National Centre for Early Music

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What works and why?

A summary of the roundtable discussions, focusing on what works about existing provision and why:

Provision is thought to work best if it is:
  • Accessible/inclusive - cheap/free, not needing to have prior experience/read notation, no audition, inclusive of all abilities, locality of project and not having to travel too far.
  • Confidence-building - a sense of validation and pride - a chance to re-identify with yourself, gives people a purpose.
  • Fun, motivating, relaxed, informal. Not focused on "getting the singing right" but about "finding where you fit in"
  • Social, about relationships - space for peer learning and collaboration, and space for carers/family to be involved too, a space where people can "forget their statuses and just get together as humans". Being with other people and feeling the same things at the same time.
  • In a trusting and safe environment with a familiar and stable venue, non-threatening approaches, acceptance as a core value. Equality is vital.
  • Resilient, regular and consistent provision available (but without the expectation that participants will be able to commit weekly) 
  • Lead by a good, professional facilitator with inspirational leading. Leaders who are committed and stable. 
  • Participant-centred - ideas and input and shaping the content together - not being 'delivered to'. Interactive and sharing of ideas.
  • Focused on musical progress - "about growing". Signposting to other opportunities is key - taking up formal courses where appropriate for the individual.
There was divided opinion on whether arts offers worked best when specifically created as "Arts for Mental Health". Some said: "Arts are best when they are health-focused" and when they provide "an open-minded space where it is ok to talk about mental illness" and where people can "connect with their emotions (all of them!) and express them". Some people actively sought an environment in which they could "get together and work through problems as well as make music - no judgement". Other people felt differently, saying that it is best to keep the health benefits as a "side effect". One person said "I want to focus on the activity and not on my problems" and another said "focus should be on activity not on ill health" and another added "it's best when it's not labelled as arts for mental health". Someone else said "it's better when it's not associated with formal services".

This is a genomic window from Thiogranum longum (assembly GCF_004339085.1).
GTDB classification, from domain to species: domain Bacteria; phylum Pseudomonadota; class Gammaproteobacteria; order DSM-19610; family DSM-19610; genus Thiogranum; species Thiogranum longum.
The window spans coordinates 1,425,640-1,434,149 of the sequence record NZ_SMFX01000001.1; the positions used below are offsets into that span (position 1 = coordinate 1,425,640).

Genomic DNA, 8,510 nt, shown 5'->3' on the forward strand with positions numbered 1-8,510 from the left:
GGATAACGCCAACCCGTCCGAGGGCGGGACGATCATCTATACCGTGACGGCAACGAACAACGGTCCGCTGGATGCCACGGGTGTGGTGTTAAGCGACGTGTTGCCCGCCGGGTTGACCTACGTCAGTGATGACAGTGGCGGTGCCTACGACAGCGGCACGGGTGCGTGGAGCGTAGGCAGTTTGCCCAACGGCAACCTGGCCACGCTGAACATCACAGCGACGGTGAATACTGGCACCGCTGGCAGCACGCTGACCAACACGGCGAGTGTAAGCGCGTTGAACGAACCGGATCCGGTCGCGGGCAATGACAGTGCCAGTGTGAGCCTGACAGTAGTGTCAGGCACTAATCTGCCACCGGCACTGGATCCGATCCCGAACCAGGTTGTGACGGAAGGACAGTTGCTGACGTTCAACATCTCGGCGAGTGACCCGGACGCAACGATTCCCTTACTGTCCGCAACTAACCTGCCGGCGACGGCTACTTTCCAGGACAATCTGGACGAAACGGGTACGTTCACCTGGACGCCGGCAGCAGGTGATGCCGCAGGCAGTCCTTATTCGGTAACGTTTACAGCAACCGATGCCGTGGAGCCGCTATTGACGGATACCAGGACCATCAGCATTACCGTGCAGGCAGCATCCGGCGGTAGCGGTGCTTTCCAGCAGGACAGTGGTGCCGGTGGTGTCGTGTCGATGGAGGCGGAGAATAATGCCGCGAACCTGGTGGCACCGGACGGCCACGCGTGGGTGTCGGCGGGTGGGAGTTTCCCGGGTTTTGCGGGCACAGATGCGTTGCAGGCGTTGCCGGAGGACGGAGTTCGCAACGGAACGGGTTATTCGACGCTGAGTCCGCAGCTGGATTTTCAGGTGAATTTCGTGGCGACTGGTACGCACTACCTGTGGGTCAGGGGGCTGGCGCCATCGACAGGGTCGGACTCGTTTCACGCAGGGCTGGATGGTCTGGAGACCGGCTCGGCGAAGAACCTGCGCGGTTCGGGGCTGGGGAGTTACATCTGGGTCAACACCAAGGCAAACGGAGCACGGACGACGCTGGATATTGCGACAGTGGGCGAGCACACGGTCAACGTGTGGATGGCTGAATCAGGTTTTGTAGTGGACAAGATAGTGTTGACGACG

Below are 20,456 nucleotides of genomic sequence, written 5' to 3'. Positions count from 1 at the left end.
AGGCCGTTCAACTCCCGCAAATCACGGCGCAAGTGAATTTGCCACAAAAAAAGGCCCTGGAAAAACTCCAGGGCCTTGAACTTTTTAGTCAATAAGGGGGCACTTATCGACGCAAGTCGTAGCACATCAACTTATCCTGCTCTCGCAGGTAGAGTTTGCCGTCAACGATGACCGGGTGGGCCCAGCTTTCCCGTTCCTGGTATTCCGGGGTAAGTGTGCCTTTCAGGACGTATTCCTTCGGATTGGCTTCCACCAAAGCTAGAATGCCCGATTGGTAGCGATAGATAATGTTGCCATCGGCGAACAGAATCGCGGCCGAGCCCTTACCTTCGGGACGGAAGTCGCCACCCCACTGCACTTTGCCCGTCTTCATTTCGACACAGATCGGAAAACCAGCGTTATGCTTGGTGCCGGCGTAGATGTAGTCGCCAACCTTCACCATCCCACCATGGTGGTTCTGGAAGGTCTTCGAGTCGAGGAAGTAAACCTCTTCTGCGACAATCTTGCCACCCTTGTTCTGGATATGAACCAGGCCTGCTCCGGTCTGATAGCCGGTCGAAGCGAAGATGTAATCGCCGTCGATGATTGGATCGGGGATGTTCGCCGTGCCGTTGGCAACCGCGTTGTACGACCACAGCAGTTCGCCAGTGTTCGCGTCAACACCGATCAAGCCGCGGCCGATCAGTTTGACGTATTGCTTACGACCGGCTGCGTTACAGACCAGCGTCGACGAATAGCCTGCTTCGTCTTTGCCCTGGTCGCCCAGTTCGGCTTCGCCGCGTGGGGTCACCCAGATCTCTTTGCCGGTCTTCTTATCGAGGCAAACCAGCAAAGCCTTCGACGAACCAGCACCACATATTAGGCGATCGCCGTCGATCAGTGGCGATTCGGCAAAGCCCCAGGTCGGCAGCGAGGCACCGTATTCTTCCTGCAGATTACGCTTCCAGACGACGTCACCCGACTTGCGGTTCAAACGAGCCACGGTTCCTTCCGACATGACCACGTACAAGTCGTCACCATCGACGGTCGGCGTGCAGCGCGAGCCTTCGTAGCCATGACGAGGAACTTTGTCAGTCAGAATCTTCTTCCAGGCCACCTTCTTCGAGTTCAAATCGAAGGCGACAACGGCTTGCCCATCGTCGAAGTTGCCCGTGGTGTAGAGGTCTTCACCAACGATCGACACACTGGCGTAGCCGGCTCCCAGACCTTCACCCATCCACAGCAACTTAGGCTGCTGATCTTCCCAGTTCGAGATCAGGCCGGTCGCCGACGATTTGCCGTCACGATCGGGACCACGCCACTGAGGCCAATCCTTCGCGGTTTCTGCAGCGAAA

These approaches were mentioned as being particularly suitable:
  • Cross-cultural work is often good - other societies around the world are often better at 'community' and blending singing and movement than we are in the West
  • Singing is a great choice of activity as it is a great leveller 
  • Involving movement and light exercise as part of singing sessions works very well too
  • Work in communal environments such as residential homes can have particular benefit
This advice was given:
  • Allow time for provision and relationships to develop and don't rush it - "it takes time to build and make change"
  • "It would be great if we could get better at getting the word out to people in hospitals when they are in desperate situations and need to know where they can turn for help" - although it was also said on a different table that "it is vital to point people in the right direction BEFORE they ever have to enter a hospital environment because of mental illness - preventative use of the arts"
  • As well as focusing on the participants, it is also important to give chance for professionals to have a network, share skills and resources.